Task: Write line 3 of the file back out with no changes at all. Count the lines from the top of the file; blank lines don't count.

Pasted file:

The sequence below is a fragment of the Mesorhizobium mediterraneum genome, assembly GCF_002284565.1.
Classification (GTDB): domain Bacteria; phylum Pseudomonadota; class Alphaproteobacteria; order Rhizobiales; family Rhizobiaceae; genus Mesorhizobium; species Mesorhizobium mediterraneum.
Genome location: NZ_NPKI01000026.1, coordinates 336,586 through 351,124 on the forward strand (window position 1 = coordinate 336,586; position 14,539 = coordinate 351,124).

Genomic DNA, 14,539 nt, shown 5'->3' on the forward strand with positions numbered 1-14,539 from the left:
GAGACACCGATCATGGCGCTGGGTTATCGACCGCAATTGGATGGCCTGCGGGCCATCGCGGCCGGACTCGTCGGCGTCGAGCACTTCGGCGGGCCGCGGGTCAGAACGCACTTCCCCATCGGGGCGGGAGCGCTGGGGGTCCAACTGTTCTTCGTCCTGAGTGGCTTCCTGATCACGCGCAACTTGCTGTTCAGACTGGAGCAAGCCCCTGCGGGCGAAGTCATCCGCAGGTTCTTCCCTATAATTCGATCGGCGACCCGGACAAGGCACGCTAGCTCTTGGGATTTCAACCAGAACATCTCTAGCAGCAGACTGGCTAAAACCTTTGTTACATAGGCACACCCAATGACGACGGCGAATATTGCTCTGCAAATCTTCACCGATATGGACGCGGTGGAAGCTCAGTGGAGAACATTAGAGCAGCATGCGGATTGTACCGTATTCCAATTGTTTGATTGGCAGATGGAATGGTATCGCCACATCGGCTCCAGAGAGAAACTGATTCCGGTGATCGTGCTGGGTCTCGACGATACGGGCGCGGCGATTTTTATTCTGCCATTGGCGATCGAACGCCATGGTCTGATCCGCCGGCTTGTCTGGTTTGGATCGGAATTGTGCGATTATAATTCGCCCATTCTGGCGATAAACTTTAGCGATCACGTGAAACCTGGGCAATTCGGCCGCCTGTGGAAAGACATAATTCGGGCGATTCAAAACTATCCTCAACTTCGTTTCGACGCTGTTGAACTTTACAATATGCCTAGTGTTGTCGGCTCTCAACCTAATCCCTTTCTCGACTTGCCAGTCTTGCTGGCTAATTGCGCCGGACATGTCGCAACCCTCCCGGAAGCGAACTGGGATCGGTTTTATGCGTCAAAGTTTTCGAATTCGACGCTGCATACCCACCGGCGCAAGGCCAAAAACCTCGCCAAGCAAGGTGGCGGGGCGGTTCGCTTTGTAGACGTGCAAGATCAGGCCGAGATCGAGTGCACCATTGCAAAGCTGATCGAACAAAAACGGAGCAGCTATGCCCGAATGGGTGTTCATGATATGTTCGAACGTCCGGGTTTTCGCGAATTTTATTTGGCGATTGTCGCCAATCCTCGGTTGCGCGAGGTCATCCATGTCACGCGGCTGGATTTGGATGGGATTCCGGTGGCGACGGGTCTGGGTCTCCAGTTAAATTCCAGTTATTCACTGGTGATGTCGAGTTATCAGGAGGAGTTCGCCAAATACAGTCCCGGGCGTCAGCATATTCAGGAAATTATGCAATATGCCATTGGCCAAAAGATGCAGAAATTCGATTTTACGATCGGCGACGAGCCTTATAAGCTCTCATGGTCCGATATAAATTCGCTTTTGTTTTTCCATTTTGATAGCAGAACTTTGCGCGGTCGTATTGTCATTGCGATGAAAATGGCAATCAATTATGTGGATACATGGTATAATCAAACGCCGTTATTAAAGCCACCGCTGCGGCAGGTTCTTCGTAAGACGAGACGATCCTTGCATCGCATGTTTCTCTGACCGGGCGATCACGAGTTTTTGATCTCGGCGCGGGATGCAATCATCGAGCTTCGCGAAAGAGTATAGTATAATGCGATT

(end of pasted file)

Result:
Genome location: NZ_NPKI01000026.1, coordinates 336,586 through 351,124 on the forward strand (window position 1 = coordinate 336,586; position 14,539 = coordinate 351,124).